Founded in 1908 by Count Gianni Caproni, this company is famed for its large WWI aircraft suh as the legendary Ca.3 bomber. In the inter-war period its manufacturing became more diverse and grew into one of the largest group of companies in Italy, only FIAT was comparable in size.

Caproni Ca.100. A biplane based on the Tiger Moth with a short span upper wing. This feature gave it a very distinctive appearance and appeared on other Caproni biplanes. Choroszy Modelbud produce a multitude of Ca.100 kits in 1/72 scale, about 10 at the last count, covering nearly all engine types and floatplane variants. Legato also produced 1/72 & 1/48 resin kits but are OOP. GAE printed a useful mini reference source for this aircraft, but it is out of print. The top five images on the right show some of the Choroszy kits built for SAMI review.

Caproni Ca.101. This aircraft is the first of three Caproni tri-motor aircraft to see widespread use in the early years of the Regia Aeronautica. Italiankits re-released the RCR Models 1/72 resin kit at one time but is recommended for the more experienced modeller. The Fly Models 1/72 injection-moulded kit has smaller parts cast in resin and looks good enough in the box but on closer inspection is rather disappointing. It suffers from softly moulded parts, thick tail pieces and very thick trailing edges on the wing.The resin engines are poorly detailed and too small. LF Models re-released the same kit, using their own decals but no attempt was been made to rectify the kits shortcomings.

Caproni Ca.111. A variant of the Ca.101 tri-motor used for reconnaisance duties. It was powered by a single inline 18-cylinder Isotta Frascini Asso 750 R.C. engine. The Broplan 1/72 vac form kit of the Ca.111 is thought to be OOP and the only kit known of this type. Despite the relatively thin plastic and rather crude injection moulded parts it manages to capture the aircrafts distinctive functional lines.

Caproni Ca.113. A tidy looking two-seat trainer biplane with an elegant streamlined fuselage. Many records were set in various versions of this aircraft including those for altitude, distance & endurance. Planet Models have produced a nicely moulded 1/48 resin kit of this aircraft.

Caproni Ca.114. A very capable single & two seat biplane design that never made it into Regia Aeronautica service despite good performance. It matched or even exceed other biplanes of the time, such as the FIAT Cr.32. It was eventually sold to Peru. Planet Models have produced a good quality 1/48 resin kit with decals for a Peruvian aircraft.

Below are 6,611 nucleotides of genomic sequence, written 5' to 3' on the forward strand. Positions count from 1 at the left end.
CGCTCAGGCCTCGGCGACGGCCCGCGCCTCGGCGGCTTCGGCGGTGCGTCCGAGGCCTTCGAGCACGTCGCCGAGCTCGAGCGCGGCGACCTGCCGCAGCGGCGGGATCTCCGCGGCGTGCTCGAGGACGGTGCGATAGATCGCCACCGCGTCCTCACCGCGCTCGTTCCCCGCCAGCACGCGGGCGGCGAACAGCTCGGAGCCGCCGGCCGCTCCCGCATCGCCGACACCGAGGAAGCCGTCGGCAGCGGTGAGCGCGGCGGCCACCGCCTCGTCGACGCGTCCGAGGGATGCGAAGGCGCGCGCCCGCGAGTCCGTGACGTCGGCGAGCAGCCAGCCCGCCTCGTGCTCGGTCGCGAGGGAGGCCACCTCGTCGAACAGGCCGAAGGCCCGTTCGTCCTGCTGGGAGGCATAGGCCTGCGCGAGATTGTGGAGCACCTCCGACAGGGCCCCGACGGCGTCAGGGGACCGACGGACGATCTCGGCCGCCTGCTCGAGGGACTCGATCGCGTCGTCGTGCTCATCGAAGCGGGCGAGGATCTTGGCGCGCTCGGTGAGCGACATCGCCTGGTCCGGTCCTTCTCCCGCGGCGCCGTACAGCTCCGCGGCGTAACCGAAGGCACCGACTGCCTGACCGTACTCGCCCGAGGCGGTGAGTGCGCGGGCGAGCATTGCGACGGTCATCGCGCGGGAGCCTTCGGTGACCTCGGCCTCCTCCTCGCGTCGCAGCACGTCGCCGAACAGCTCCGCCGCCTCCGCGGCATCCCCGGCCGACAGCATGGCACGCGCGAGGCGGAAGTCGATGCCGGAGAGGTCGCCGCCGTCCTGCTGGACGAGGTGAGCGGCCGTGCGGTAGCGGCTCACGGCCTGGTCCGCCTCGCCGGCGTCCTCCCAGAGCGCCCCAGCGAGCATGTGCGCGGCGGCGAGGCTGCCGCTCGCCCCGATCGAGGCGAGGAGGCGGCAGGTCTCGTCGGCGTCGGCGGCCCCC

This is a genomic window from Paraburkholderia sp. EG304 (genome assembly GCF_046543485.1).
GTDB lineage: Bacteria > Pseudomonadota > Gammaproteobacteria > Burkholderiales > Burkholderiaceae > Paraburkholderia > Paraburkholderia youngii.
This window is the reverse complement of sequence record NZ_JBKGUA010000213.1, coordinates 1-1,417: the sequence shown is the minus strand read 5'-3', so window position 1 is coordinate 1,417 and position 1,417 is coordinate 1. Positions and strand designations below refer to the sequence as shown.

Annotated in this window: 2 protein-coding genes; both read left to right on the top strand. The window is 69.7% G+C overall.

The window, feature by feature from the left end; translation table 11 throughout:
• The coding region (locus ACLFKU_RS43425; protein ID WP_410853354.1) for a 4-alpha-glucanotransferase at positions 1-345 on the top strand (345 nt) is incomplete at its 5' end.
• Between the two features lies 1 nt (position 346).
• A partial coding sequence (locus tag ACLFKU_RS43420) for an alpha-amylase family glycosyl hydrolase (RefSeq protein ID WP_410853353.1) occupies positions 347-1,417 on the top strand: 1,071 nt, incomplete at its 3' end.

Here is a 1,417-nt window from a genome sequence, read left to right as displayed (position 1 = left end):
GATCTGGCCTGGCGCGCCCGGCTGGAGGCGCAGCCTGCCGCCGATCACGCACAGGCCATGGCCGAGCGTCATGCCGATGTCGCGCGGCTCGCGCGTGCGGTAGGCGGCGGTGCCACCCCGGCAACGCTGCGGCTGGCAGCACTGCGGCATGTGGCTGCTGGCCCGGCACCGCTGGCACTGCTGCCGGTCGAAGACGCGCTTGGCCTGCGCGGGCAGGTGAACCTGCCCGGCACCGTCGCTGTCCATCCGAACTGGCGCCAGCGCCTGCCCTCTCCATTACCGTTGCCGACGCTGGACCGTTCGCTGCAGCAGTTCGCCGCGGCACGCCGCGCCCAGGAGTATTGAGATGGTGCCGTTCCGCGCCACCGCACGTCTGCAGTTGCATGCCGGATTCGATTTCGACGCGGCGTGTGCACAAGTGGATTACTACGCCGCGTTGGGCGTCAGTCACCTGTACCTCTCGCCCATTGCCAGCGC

Caproni Ca.133. A more efficient development of the Ca.101 tri-motor that saw widespread use. Its generous fuselage proportions made it ideal for the transport role although it was also used as a bomber in the early years. Aviation USK produced a 1/72 vac-form kit of this plane but has been OOP for a while now.

Caproni Ca.161. Lt. Col. M. Pezzi broke the altitude record for a piston engined aircraft back in 1937 in this very wide-span biplane which was a specially modified Ca.113. He flew a bis version a year later to reach 56,032ft, a record that still stands. Now OOP Brach Models 1/48th resin kit is highly detailed, is of excellent quality and includes a standing figure of a suited-up Mario Pezzi, complete with a separately moulded pressurised helmet.

Caproni Ca.164. A two-seat trainer complete with trademark smaller upper wing which found very limited Regia Aeronuatica use. Dujin produced a 1/72 resin kit as did Choroszy Modelbud who would be my preferred choice as seen on the sixth image to the right.

The aircraft listed below were all experimental prototypes.

Caproni Stipa. Quite possibly one the oddest aircraft ever built. A veritable "flying barrel" prototype that did actually fly, thus proving ing. Stipas bold and original 'venturi’ concept worked. It still has some relevance to modern day ducted-fan technology. Dujin released a 1/72 resin kit but will be hard to find now and will need a lot of work to correct. See the image on the right. When built and put on your display shelf it is bound to provoke some kind of reaction! The image used by Dujin on their packaging was that of a scaled down flying replica.

Caproni CH.1. A prototype biplane that showed good promise during development. Designed by ing.Chiodi, it was notable mainly for its resemblance to racing aircraft of that era. An accident cut short it and Chiodis promising career. Dujin released a reasonably good 1/72 resin kit. Issue 88 of Aerofan has a good in-depth article of this aircraft which showed that Dujin have modelled the canopy incorrectly, perhaps the only serious fault on the model. The last image on the right is the kit built for a SAMI review.

Campini-Caproni. ing. Secondo Campini joined forces with Caproni in 1940 to build his experimental jet prototype, which used a piston engine to drive the compressor. One complete aircraft is preserved at the Vigna di Valle Museum. Delta 2 produced a crude toy like 1/72 injection moulded kit of this interesting aircraft. It is OOP. So is the mini Ali d'Italia booklet, which proved just how inaccurate the Delta2 model was. Valom released a limited run injection moulded kit in 1/72 scale but, despite looking pretty good in the box, it did not match published plans. It actually looks if it is based on the Delta2 kit, which is a shame.